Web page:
The Scarborough Amateur Rowing Club was founded in May 1869, and is the oldest surviving rowing club on the north-east coast. For more than 100 years, sea rowing has taken place on the Yorkshire coast between the Tees and the Humber. Beginning with friendly rivalry between the fishermen and the jet miners from Blyth (The German Ocean Race), the sport has progressed to what it is today. More recent successes for the club include, Bob Hewitt who now competes as a lightweight rower for the national team. Also in 2006 the club finally won the acclaimed Wilson's Cup, up until then held by club rivals in neibouring town Whitby for over half a century. Rowing takes place throughout the summer months.

Scarborough is home to the Oliver's Mount racing circuit. This track is composed of twisty public roads and has played host to domestic motorcycling and rallying events for many years. Noted motorcycle racers who have raced at Oliver's Mount include Barry Sheene and Ron Haslam.

Scarborough Cricket Club has won the ECB National Club Cricket Championship at Lord's, on five occasions between 1972 and 1982, a record number of victories. The club also hosts the annual Scarborough Cricket Festival, and Yorkshire County Cricket Club uses North Marine Road (Scarborough) for a selection of home fixtures throughout the season.

The former Scarborough Football Club enjoyed a career in the Football League during the 1990s before being relegated to the Conference North in 2006 and to the Northern Premier League the following year. One of its greatest achievements was winning the FA Trophy at Wembley Stadium, on three occasions. The club's best FA Cup performance was in January 2004 when matched against Chelsea in the 4th round. Chelsea narrowly won by 1-0 from a John Terry header. Scarborough F.C. was wound up on 20 June 2007 from unpaid debts exceeding £2 million [5]. A new club, Scarborough Athletic was formed shortly afterwards. While the team is currently playing its home matches in neighbouring Bridlington, they hope to return to Scarborough in the near future.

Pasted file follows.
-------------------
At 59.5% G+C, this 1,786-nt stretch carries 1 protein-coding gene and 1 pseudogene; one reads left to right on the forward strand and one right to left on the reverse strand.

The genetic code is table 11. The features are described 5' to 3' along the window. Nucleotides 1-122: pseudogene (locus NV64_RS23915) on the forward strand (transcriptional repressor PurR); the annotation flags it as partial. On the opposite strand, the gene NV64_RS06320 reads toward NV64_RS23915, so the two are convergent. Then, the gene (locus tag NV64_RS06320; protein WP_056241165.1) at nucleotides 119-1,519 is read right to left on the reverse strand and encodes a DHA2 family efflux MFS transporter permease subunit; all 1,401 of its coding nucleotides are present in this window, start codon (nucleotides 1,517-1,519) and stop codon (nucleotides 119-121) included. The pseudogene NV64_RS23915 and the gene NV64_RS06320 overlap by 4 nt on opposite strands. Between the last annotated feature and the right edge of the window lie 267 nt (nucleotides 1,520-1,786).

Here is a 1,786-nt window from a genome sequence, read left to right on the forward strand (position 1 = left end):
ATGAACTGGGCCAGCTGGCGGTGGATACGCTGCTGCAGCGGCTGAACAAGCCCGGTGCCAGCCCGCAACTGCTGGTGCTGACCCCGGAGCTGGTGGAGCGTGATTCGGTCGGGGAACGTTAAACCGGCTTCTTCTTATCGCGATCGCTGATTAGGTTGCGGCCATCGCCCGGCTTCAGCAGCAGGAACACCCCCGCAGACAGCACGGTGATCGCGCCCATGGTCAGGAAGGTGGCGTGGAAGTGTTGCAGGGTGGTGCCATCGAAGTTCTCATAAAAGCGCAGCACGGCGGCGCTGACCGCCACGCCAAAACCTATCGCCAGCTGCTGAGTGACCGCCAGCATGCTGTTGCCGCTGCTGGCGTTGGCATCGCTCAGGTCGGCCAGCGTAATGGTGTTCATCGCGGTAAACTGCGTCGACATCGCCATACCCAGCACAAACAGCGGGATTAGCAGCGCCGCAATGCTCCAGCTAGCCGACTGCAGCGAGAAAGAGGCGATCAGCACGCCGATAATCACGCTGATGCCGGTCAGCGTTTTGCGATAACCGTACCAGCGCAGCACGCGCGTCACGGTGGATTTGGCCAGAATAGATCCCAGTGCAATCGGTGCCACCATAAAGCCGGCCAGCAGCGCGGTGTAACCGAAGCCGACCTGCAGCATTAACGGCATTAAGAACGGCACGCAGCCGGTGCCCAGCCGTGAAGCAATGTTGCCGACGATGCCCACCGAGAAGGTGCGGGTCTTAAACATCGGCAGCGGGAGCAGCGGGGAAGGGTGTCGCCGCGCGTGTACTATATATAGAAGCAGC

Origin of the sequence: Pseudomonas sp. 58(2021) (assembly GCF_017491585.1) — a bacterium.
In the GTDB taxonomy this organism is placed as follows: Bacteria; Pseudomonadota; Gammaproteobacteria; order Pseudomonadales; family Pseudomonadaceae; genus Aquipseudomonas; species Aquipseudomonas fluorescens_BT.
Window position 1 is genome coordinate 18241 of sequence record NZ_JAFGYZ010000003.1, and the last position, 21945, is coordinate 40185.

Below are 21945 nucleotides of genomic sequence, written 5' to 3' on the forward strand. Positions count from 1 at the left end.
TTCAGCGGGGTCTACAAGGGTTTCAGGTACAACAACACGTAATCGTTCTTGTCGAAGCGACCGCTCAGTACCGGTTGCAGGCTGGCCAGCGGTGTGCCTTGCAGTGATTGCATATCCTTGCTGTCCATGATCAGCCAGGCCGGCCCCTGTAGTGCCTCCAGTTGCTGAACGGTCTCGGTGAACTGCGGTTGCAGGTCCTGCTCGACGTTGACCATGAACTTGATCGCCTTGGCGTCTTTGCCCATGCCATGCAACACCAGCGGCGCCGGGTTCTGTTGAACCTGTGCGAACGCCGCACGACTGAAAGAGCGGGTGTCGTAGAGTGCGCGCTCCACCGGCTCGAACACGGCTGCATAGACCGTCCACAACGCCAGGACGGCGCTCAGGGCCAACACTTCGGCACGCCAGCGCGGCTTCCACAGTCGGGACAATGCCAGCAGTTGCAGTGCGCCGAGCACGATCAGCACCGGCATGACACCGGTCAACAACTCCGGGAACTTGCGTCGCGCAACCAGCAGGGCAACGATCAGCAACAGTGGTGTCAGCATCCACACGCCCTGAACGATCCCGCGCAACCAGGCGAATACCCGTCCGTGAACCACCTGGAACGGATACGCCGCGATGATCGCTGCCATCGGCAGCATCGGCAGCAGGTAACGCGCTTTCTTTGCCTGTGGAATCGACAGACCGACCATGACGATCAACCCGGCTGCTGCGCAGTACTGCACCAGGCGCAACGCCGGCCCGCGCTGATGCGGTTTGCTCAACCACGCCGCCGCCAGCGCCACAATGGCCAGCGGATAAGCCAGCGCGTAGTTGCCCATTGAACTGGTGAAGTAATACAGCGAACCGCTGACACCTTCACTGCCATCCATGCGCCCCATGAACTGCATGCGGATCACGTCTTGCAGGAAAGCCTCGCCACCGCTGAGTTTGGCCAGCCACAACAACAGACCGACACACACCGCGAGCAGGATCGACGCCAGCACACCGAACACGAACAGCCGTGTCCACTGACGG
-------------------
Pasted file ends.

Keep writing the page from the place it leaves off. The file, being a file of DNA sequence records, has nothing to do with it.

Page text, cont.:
[edit] Economy

As might be expected in a significant coastal town, Scarborough's fishing industry is still active, though only a shadow of its former self. The working harbour is home to a fish market including a shop and wooden stalls where fresh, locally caught seafood can be purchased by the public.

The tourism trade continues to be a major part of the local economy despite the current affordability of foreign holidays. While weekend and mid-week-break trade are tending to replace the traditional week-long family holiday, the beaches and attractions are always very busy throughout summer - a marked contrast to the quieter winter months when Scarborough is often seen as a peaceful bolt-hole from cities such as Leeds and Bradford. Confidence in the hospitality industry is high, evidenced by major refits in recent years, often targeted at a higher-spending clientele. Significant amongst these is the Grand, Scarborough's biggest hotel, which overlooks the South Bay.

Scarborough's town centre has major shopping chains (Debenhams, Marks & Spencer, TK Maxx, Matalan, etc.) alongside boutique shops. As well as a main shopping centre and the Brunswick shopping centre, the town has an indoor market with a large range of antique shops and independent traders in its vaults.

The printing industry is well represented with major players Pindar and Polestar both having bases on the business park. Pindar, which also owns the AlphaGraphics chain, is a Scarborough-born company with an international profile. Thanks in part to one of the first internet computing degree courses being available at the Scarborough campus of the University of Hull, the local creative industries include a good selection of website design and development businesses. The firm of Plaxtons has been building coaches and buses since 1907 and is still one of Scarborough's largest employers.

The Castle ward was for many years affected by significant unemployment which had, however, fallen to 7.68%[2] at the time of the 2001 census.

[edit] Famous residents and ex-residents

[edit] References

  1. ^ Scarborough Borough Council, 2001 census information
  2. ^ Neighbourhood Statistics - Area: Castle (Ward). Office for National Statistics. Retrieved on 2007-07-08.

[edit] See also

[edit] External links

[edit] Photographic links